Lebanon's army chief critical of austerity budget measures
The head of Lebanon's army on Saturday criticised measures in the country's new austerity budget, including a recruitment freeze, warning that they would have a negative impact on the military.
General Joseph Aoun's intervention, rare for a Lebanese army chief, came after the government approved a budget aimed at unlocking billions of dollars in aid that an official source said includes a three-year army recruitment freeze, AFP reported.
"The ban on recruiting soldiers or cadets, and the ban on dismissal, will have negative consequences on the military institution," Aoun said in a statement published by the army.
Lebanon is one of the world's most indebted countries, and the government plan is expected to begin reducing the country's deficit.
The coalition government has agreed a 2019 budget with a projected deficit of 7.6 percent of GDP, down from 11.5 percent last year, but it must still be approved by parliament, Reuters reported.
Donors at the so-called CEDRE conference last year pledged $11bn in aid and soft loans to Lebanon, which vowed to reduce its public spending.
Aoun said the army has already been adopting a stringent approach to spending and last year returned part of its budget to the state coffers.
"The army is the backbone of Lebanon, we do not exaggerate in saying that it guarantees security and stability. Its mission is not limited to times of war and conflicts," he said.
"Despite the current security stability, significant challenges remain, such as those at our eastern, southern or maritime borders," Aoun added.
Lebanon has been hit by repeated political deadlocks in recent years, and the economic woes have been compounded by the devastating war in neighbouring Syria.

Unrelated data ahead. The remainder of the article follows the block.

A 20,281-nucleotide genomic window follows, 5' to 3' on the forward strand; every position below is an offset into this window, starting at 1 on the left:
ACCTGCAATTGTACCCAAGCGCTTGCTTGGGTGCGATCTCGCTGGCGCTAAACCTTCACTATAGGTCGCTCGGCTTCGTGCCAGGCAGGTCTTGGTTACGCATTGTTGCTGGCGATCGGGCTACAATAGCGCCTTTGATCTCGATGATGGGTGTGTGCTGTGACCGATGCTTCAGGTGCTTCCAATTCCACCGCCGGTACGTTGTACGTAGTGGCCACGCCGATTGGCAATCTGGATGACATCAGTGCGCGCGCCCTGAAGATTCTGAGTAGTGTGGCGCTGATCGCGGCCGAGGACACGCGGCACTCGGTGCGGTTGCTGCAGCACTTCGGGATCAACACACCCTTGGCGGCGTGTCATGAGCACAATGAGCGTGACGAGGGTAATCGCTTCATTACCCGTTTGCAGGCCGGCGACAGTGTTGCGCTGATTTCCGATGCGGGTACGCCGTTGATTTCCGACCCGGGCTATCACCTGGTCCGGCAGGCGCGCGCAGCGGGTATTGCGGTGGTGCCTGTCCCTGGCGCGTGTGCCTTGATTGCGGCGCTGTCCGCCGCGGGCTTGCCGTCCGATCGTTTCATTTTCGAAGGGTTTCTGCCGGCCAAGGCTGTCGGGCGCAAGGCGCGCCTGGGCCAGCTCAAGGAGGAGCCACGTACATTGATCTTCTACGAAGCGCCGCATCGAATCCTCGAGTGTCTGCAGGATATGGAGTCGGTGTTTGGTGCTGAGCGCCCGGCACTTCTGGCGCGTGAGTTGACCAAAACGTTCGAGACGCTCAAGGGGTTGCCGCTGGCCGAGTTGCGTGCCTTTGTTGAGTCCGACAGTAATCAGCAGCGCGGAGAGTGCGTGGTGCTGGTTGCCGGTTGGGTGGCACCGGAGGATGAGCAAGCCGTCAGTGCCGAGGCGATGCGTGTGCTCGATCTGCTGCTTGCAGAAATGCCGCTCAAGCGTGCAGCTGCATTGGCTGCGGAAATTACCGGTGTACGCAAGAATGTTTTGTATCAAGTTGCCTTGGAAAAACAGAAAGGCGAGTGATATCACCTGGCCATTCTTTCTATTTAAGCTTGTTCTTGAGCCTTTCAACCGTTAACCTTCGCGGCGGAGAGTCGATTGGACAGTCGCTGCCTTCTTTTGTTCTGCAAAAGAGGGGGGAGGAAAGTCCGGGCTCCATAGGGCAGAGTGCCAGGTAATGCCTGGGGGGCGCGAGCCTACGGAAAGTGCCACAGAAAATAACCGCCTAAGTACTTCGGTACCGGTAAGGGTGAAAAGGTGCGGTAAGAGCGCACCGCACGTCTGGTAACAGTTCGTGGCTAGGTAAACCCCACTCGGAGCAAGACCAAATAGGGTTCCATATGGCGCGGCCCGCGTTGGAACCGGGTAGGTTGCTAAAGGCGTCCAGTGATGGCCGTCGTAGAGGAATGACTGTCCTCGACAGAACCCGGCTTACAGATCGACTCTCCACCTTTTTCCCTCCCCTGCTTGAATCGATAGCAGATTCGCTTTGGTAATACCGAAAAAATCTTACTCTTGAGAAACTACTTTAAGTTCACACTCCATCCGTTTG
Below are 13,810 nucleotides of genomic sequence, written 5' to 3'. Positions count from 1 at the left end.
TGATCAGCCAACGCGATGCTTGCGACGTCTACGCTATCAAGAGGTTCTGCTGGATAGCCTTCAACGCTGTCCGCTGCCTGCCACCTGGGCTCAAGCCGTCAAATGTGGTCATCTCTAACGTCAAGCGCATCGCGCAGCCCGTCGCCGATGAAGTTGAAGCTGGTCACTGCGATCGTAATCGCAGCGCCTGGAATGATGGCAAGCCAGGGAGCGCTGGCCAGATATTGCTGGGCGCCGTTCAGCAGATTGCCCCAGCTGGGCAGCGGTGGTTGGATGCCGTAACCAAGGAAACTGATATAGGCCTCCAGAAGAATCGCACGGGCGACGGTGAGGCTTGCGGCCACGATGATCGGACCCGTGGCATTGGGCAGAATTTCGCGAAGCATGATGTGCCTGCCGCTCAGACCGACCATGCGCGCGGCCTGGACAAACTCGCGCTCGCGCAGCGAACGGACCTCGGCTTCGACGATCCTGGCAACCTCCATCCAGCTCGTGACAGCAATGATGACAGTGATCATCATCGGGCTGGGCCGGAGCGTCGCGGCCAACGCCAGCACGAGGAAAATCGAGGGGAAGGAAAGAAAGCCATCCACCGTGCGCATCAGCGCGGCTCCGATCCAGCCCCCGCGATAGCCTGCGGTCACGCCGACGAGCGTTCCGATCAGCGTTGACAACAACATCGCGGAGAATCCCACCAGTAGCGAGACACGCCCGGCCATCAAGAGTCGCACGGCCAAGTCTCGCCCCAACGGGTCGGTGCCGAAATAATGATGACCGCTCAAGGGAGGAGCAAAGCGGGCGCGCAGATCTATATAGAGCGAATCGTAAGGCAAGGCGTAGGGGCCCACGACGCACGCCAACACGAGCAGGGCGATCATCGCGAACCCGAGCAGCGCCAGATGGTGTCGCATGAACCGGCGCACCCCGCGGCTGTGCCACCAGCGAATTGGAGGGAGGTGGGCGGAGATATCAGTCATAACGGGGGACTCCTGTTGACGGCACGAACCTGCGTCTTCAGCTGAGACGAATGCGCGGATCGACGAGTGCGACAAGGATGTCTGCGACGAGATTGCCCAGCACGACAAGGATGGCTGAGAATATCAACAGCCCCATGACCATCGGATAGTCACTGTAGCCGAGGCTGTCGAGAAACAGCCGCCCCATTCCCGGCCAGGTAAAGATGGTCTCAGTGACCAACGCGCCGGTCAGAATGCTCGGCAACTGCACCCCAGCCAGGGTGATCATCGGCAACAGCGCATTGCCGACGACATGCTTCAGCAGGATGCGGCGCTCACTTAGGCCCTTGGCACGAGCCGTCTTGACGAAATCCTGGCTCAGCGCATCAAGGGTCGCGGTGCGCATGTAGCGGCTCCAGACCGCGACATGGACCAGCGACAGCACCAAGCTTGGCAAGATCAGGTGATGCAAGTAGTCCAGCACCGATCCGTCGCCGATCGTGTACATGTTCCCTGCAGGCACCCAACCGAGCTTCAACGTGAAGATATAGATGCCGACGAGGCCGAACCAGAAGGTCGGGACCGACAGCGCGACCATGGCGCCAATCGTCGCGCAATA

It is also technically still at war with Israel and has UN peacekeepers stationed on the frontier.
There have been numerous protests in recent weeks by Lebanese government workers, including by retired soldiers concerned about possible pension reductions against the austerity measures.
Civil servant salaries are to be cut under the new budget, which would also introduce a two percent tax on imports and increase taxes on interest income from bank deposits from seven to 10 percent.
The plan still needs to be ratified by parliament, giving lawmakers an opportunity to propose amendments.
Lebanon has one of the world's highest debt burdens, equivalent to about 150 percent of GDP, and electricity subsidies cost as much as 4 percent of GDP a year, Reuters said.
Lebanon's two other main expenses are the cost of debt servicing and the large public payroll.
Credit ratings agencies have expressed doubt that Lebanon can meet its deficit goals. S&P Global said earlier this week it expected a deficit of 10 percent of GDP and Fitch said it forecast a deficit of 9 percent of GDP.
Labour Minister Camille Abousleiman said the government could meet its budget targets, but that parliament must agree on the plan without big changes.
"It is critical from a financial perspective that we don't start caving in and deleting some of the difficult measures that are currently in the budget," Abousleiman told Reuters.
Asked if Lebanon could avoid a default given its very large stock of public debt, Abousleiman said: "I am hopeful," but he added that the country also needed to adopt "ambitious structural reform" on top of fiscal retrenchment.
Economists from two major donors, the World Bank and the European Bank for Reconstruction and Development, this week told Reuters that Lebanon's budget plan was a good step.